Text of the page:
A reader of one of my previous columns (“Another Stupid Remark from Mitt — But Who’s Counting,” C4SS Sept. 10, 2011 ) published in a local newspaper complained that the Center for a Stateless Society is “a far-left organization that promotes worker radicalism and anarchy.” But characterizing a position as “far-left” or “promoting worker radicalism and anarchy” isn’t the same as answering it on grounds of logic and evidence.
By definition, any characterization of where arguments fall on the political spectrum takes for granted a tacit assumption of the reference point considered “mainstream” or “centrist.” And by definition, whatever is classified as “mainstream” or “centrist” in any system of power falls within the range of positions that are compatible with preserving that system of power. Any “reform” that involves tinkering around the edges of a power structure without fundamentally changing it, and can be implemented by the same classes of people who are running the present system, will be classified as “moderate.” Any proposal that involves changing the fundamental structure of power and disempowering the groups that run it will be called “radical.”
Any system includes a cultural reproduction apparatus that tends to create the kinds of “human resources” who accept as normal and given the structure of power under which they live.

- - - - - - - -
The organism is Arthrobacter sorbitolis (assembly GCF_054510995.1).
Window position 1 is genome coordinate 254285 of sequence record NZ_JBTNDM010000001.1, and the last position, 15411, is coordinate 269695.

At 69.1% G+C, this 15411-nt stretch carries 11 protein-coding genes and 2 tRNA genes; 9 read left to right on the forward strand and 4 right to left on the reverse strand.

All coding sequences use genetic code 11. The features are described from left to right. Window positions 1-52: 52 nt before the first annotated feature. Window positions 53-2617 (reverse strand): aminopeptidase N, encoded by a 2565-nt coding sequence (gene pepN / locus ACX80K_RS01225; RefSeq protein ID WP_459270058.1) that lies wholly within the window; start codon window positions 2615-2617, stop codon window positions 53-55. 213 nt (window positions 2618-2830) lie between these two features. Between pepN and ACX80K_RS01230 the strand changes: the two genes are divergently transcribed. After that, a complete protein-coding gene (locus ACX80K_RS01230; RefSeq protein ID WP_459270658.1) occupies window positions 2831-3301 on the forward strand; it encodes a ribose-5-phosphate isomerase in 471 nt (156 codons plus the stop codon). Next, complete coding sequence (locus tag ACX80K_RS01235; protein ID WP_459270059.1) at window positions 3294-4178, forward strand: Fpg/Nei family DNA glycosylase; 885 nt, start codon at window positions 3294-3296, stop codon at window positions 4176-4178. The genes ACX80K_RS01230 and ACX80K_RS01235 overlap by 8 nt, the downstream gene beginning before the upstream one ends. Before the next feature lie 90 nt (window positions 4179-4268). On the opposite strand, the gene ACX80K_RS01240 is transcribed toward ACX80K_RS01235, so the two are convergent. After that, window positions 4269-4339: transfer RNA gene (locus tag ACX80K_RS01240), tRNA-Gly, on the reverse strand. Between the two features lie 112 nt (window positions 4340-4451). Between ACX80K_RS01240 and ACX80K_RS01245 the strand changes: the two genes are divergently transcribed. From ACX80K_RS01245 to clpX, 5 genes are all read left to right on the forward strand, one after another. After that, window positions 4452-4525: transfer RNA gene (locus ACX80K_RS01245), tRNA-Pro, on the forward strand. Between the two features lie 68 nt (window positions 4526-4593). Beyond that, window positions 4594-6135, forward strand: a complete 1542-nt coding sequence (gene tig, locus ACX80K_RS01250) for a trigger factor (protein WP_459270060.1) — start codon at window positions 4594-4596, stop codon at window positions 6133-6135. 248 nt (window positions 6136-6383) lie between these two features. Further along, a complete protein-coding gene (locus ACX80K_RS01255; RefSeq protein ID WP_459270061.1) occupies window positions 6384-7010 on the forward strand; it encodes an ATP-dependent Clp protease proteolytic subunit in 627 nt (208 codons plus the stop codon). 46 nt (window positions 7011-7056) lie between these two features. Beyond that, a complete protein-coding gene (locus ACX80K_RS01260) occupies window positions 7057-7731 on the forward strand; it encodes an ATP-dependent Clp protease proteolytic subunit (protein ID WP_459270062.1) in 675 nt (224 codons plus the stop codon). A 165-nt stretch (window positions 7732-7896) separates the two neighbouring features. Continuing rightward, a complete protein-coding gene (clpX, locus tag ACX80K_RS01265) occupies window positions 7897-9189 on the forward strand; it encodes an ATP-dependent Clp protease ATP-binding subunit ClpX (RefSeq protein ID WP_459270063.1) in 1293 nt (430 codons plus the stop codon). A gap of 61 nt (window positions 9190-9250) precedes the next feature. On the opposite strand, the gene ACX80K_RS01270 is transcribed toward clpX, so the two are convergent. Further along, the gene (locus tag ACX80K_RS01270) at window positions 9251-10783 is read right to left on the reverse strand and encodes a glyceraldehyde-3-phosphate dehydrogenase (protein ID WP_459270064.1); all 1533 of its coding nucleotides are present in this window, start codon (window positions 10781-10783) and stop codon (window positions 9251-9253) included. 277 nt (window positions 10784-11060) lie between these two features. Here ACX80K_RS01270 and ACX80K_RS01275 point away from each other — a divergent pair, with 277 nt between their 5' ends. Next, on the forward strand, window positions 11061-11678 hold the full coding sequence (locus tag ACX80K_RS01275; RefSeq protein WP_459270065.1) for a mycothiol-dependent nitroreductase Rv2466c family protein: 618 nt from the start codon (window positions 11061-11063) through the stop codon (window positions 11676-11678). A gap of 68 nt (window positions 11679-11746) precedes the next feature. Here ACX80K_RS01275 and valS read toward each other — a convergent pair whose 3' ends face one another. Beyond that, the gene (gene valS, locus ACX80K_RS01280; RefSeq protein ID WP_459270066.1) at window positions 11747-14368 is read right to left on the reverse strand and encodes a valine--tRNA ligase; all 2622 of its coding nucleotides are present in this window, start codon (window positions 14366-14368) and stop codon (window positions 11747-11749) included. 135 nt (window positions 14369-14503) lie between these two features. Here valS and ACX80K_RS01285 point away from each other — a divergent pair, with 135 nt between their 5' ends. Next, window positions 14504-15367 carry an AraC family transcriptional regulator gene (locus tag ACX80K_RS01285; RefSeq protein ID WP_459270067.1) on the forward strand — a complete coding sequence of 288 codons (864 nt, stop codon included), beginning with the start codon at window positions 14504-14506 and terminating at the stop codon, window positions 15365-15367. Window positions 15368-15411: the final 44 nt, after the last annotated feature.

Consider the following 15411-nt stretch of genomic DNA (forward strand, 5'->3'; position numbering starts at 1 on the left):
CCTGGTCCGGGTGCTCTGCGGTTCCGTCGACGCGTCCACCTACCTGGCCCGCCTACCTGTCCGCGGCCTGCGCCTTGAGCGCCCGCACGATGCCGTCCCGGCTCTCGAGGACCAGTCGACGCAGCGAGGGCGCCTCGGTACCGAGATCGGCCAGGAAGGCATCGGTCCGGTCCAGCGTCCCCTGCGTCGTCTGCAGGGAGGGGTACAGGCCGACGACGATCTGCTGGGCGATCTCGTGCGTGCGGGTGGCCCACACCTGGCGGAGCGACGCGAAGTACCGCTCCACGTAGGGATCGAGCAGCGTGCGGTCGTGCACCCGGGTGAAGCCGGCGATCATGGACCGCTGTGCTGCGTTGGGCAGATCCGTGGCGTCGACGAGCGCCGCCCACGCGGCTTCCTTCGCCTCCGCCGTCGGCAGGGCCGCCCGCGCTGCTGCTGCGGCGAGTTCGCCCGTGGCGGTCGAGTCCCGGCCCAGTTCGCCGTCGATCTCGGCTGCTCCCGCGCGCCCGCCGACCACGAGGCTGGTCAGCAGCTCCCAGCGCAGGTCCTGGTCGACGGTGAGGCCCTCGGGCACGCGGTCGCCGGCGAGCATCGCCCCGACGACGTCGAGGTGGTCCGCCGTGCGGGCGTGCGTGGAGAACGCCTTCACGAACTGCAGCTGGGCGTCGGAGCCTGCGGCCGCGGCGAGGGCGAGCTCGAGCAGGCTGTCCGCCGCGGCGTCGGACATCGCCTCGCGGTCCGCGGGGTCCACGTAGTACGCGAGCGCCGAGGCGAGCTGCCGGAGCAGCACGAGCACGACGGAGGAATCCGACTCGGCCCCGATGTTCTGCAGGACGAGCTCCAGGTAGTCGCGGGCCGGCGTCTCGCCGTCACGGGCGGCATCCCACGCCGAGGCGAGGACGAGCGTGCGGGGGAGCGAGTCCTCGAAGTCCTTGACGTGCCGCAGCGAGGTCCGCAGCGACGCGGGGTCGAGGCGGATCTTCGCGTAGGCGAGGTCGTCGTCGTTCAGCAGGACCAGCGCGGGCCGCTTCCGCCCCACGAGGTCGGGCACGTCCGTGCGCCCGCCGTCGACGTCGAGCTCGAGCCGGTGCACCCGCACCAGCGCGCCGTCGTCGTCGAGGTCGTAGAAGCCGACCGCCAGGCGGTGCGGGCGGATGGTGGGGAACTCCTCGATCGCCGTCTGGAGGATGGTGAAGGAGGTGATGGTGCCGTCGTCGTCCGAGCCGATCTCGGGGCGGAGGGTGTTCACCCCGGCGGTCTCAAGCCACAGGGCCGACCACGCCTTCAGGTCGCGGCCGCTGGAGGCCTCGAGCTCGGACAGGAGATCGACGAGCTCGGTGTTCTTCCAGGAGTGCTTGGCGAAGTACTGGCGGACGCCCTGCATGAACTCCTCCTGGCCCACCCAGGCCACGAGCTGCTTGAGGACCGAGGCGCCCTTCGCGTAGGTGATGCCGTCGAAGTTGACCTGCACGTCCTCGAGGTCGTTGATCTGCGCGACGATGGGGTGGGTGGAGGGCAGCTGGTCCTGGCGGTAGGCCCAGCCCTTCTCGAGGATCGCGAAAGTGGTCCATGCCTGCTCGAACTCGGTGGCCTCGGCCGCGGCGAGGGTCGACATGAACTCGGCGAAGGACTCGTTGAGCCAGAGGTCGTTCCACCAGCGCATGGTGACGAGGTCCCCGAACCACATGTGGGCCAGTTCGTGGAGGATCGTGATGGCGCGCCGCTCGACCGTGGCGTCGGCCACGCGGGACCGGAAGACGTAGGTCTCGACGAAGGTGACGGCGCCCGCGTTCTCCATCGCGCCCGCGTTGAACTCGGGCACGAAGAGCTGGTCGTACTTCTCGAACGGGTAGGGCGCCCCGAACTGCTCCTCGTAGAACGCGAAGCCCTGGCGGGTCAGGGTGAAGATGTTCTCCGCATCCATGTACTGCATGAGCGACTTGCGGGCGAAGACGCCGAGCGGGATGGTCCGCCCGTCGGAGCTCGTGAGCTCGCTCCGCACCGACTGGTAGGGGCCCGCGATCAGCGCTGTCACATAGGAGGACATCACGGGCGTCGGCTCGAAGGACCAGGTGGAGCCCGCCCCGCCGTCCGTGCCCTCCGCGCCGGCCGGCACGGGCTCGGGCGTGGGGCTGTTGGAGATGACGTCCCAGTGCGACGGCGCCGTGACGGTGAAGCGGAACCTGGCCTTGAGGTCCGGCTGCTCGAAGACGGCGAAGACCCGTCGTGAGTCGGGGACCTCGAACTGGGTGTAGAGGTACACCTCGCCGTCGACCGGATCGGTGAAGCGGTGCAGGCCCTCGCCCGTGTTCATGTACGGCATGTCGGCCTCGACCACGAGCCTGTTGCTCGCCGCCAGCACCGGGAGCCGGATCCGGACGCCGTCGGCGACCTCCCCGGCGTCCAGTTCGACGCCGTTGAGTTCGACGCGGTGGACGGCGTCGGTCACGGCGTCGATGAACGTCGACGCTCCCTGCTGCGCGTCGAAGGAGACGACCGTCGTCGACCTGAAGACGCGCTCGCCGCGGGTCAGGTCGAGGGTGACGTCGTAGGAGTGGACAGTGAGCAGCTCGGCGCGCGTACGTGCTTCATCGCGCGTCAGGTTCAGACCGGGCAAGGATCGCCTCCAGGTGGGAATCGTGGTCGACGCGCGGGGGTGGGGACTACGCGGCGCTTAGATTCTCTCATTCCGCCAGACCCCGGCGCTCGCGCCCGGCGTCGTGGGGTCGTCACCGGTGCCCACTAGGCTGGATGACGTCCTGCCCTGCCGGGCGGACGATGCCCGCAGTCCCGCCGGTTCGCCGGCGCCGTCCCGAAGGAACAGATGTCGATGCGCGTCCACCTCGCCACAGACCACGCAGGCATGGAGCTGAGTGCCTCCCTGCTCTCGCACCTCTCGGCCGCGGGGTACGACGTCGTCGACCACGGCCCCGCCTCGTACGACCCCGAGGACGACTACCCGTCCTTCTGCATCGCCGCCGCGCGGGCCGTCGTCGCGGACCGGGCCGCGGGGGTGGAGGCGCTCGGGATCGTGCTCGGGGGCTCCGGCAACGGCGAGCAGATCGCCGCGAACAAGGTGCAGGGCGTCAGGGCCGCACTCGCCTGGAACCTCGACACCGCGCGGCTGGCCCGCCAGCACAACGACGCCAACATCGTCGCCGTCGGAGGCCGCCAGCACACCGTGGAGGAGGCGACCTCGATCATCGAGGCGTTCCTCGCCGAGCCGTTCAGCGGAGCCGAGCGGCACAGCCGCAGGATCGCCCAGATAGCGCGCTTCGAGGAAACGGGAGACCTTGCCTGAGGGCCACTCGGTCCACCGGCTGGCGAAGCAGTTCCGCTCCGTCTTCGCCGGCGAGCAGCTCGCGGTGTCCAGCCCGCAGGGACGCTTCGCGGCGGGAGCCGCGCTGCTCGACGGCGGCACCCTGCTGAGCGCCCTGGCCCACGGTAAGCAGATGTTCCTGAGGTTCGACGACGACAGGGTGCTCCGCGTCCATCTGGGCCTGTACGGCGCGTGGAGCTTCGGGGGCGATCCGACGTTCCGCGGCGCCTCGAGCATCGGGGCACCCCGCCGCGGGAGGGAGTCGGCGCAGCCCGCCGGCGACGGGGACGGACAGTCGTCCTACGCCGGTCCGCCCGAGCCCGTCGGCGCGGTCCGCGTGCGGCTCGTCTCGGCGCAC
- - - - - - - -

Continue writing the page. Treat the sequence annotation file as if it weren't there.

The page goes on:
But bear in mind that the corporate-state power structure didn’t come about naturally or spontaneously. It came about through the conscious, massive application of political power over the past 150 years. From the Gilded Age on, the state intervened massively in the market to create a society dominated by giant, centralized organizations like government agencies and corporations, and later by centralized state education, large universities, and nonprofit foundations. When this state-created and state-subsidized centralized industrial economy became plagued with chronic excess capacity and underconsumption, the state turned toward policies to keep it going. This included a domestic economy centered on federal spending to absorb surplus capital through such massive state spending projects as the Interstate Highway System, a military-industrial complex that ate up huge amounts of surplus industrial output, and a foreign policy aimed at forcibly incorporating the markets and resources of the entire planet as a sink for surplus capital and output.
At the time the system was being imposed by the state, there was large-scale resistance by a general population that didn’t accept it as normal. From the 1870s through WWI, a major part of the population refused to accept as normal a situation in which they worked as wage labors for large authoritarian hierarchies. Movements such as the farm populist movement and the Knights of Labor amounted to a near-insurrection, and such measures as the post-Haymarket repression and Cleveland’s suppression of the Pullman Strike constituted a counter-revolution.
After the insurrection was defeated, the white-collar bureaucrats controlling corporate and state hierarchies adopted an educational system aimed at processing people who accepted the structure of power as normal. The official public education movement, advocates of “100% Americanism,” and the like, aimed at creating “human resources” who were “adjusted” to accept authoritarianism and hierarchy as normal, and to “comply” with any orders coming from an apparatchik behind a desk — whether in a classroom, factory, or government office.
And they succeeded quite well, as exemplified by this reader.
“Emancipate yourselves from mental slavery. None but ourselves can free our minds.”